What Is the Jenny Craig Diet?
The Jenny Craig diet launched in the 1980s and has gone through some big changes since then. Here's what you need to know about this diet plan now.
Founded in Australia in 1983, the Jenny Craig diet plan has grown to a worldwide franchise with more than 650 centers in the U.S., Canada, Australia, New Zealand and Puerto Rico. Jenny Craig recently released a new Max Up program which promises to help you lose 18 pounds and five inches off your waist in the first four weeks.
What Is the Jenny Craig Diet's Max Up Program?
The advantage of Jenny Craig’s new Max Up program is that “it combines our science-backed, intermittent fasting methodology, coaching and chef-crafted food, with other lifestyle components that are proven to help people lose weight, like fun physical activities and hydration reminders,” explains Angela Fitch, MD, FACP, FOMA, chair of Jenny Craig’s science advisory board, co-director of Massachusetts General Hospital Weight Center and assistant professor of medicine at Harvard Medical School. Fitch explains that Max Up isn’t just about losing weight; it’s a holistic program that also helps participants create lifestyle changes they can take with them for life.
According to the Jenny Craig website, you can purchase pre-made meals which helps minimize food shopping, chopping, and decisions at the end of a long day. The meals are created by a team of chefs, culinary experts and nutritionists and are designed to look and taste good. Popular meals include Beef Stir Fry Bowl, Classic Cheeseburger, Chicken Fettuccine Alfredo, and Carrot Cake.
In addition, the program includes personal coaching either remote or in-person. Jenny Craig matches up Max Up participants with a personalized coach to support their journey and ensure they’re hitting weight loss and wellness goals. At the beginning of the program, the coaches have each participant complete a Quality of Life assessment (another new component of Max Up) to set their goals and intentions for the program. The coaches meet with each member weekly to keep participants motivated to reach their weight loss or fitness goals. The coaches are trained by the Jenny Craig team internally to ensure they understand the ins and outs of the program and can be the best guides for their participants.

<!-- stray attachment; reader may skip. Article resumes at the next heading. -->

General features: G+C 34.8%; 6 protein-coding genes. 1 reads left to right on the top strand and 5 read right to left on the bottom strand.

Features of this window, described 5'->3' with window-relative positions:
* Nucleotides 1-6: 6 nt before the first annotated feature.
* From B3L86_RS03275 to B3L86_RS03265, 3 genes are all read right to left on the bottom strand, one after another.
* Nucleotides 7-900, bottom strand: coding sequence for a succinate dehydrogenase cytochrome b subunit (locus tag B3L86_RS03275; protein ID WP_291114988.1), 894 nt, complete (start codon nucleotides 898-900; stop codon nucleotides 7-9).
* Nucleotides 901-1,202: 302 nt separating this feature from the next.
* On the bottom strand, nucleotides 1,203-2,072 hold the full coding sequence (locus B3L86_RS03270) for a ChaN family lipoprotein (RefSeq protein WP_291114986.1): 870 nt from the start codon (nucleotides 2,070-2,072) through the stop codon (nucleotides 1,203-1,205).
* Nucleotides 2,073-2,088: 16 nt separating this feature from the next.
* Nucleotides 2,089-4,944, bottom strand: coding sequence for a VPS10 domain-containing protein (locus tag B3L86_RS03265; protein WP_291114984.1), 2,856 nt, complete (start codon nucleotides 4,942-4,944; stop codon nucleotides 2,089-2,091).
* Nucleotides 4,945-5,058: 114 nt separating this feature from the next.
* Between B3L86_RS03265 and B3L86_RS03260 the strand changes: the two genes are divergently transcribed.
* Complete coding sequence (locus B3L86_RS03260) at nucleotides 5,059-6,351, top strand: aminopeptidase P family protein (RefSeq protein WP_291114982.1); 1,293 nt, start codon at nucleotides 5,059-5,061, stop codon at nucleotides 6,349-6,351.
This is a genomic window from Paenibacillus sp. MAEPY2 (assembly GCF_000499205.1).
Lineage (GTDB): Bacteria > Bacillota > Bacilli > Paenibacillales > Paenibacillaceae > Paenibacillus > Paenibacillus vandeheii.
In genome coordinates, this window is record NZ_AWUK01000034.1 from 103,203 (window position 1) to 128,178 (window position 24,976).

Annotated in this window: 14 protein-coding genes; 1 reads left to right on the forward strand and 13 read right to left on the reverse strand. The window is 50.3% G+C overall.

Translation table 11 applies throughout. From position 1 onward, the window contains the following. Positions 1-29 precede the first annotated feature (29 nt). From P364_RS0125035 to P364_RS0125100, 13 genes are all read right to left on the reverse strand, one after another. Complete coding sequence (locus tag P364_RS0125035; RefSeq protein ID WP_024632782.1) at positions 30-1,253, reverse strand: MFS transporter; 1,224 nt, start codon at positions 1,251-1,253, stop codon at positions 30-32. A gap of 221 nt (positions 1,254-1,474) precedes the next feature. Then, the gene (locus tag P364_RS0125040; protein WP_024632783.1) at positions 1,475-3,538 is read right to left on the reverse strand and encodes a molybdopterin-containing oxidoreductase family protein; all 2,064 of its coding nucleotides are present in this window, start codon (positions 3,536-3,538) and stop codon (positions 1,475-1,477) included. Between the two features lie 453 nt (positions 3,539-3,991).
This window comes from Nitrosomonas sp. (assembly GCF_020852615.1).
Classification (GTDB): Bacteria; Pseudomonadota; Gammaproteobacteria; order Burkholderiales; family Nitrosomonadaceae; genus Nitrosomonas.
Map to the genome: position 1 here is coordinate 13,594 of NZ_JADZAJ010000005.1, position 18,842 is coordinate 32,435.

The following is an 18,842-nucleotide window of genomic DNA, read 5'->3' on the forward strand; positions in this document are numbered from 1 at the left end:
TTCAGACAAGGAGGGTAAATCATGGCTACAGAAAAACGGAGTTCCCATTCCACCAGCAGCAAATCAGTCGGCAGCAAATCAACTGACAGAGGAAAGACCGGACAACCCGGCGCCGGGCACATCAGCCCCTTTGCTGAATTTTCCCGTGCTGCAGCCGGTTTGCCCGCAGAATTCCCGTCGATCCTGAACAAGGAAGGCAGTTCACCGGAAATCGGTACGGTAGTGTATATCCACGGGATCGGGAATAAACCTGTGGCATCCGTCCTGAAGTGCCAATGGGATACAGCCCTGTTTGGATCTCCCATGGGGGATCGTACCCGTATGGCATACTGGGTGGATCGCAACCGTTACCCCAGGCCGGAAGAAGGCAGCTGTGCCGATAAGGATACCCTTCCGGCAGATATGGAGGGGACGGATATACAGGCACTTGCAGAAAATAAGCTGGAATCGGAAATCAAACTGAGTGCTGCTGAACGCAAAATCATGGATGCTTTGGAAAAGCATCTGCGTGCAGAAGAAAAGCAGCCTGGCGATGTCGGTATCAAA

Why Does Jenny Craig Use Intermittent Fasting?
Jenny Craig uses intermittent fasting, specifically time restricted eating, as part of the Max Up program. According to Fitch, “We decided to use intermittent fasting as part of the Max Up program because it is another tool to help people structure their nutrition and it may have other health benefits as well, related to insulin levels and how that may play a role in our metabolism.”
The Jenny Craig team conducted a study in 2020 to examine the effects of time-restricted eating and found that there was significant and meaningful weight loss among the participants. “We encourage at least 12 hours of fasting and this helps people to reduce snacking at night,” Fitch explains. The program also encourages users to eat a Recharge Bar (a Jenny Craig product) at the 12 hour mark, which they claim helps maintain the benefits of fasting for another 2 hours, making it a 14-hour fast. The bars come in two flavors — Nut & Honey or Fudge Nut — and can be purchased on Amazon.
How Much Does the Jenny Craig Diet Cost?
There are membership costs, of course, and they vary depending on promotions. Right now, Jenny Craig has three programs available for purchase on their website. The Simple Meal Plan is $12.99 per day where you get a full week of breakfasts and lunches delivered. The Essential Meal Plan is $20.78 per day where you get a full week of breakfasts, lunches, and dinners delivered. The Max Up Weight Loss Plan is being offered for $22.52 per day with a full week of breakfasts, lunches, dinners, and snacks, plus new activity plans, recharge bars, and one-on-one coaching.
Eating pre-packaged food can really help keep portions under control, but the plans can get rather pricey. In addition, research on intermittent fasting is controversial and may not be for everyone. Keeping the weight off long-term is the ultimate goal but little is discussed about transitioning to homemade foods after you choose to get off the plan.
Toby Amidor, MS, RD, CDN, is a registered dietitian and consultant who specializes in food safety and culinary nutrition. She is the author of The Greek Yogurt Kitchen: More Than 130 Delicious, Healthy Recipes for Every Meal of the Day.
*This article was written and/or reviewed by an independent registered dietitian nutritionist.